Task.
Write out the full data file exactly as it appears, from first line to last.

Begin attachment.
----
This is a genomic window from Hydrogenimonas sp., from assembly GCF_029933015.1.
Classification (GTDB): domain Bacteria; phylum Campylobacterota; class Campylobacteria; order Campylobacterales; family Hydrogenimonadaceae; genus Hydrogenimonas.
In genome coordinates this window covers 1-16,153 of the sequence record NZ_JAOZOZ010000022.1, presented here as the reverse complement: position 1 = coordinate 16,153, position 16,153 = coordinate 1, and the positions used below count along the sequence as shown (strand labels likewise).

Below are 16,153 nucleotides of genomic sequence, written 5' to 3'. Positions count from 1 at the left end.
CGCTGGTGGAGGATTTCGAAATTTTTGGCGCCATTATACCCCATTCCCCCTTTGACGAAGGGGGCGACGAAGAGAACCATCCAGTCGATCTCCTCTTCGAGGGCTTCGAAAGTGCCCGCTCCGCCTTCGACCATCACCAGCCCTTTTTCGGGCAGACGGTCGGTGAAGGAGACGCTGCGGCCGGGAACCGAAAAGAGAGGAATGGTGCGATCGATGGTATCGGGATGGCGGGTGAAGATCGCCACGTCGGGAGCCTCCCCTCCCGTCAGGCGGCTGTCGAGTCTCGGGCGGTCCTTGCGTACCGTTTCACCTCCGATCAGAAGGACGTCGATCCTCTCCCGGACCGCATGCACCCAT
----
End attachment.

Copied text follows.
This is a genomic window from Hydrogenimonas sp., from assembly GCF_029933015.1.
Classification (GTDB): domain Bacteria; phylum Campylobacterota; class Campylobacteria; order Campylobacterales; family Hydrogenimonadaceae; genus Hydrogenimonas.
In genome coordinates this window covers 1-16,153 of the sequence record NZ_JAOZOZ010000022.1, presented here as the reverse complement: position 1 = coordinate 16,153, position 16,153 = coordinate 1, and the positions used below count along the sequence as shown (strand labels likewise).

Below are 16,153 nucleotides of genomic sequence, written 5' to 3'. Positions count from 1 at the left end.
CGCTGGTGGAGGATTTCGAAATTTTTGGCGCCATTATACCCCATTCCCCCTTTGACGAAGGGGGCGACGAAGAGAACCATCCAGTCGATCTCCTCTTCGAGGGCTTCGAAAGTGCCCGCTCCGCCTTCGACCATCACCAGCCCTTTTTCGGGCAGACGGTCGGTGAAGGAGACGCTGCGGCCGGGAACCGAAAAGAGAGGAATGGTGCGATCGATGGTATCGGGATGGCGGGTGAAGATCGCCACGTCGGGAGCCTCCCCTCCCGTCAGGCGGCTGTCGAGTCTCGGGCGGTCCTTGCGTACCGTTTCACCTCCGATCAGAAGGACGTCGATCCTCTCCCGGACCGCATGCACCCAT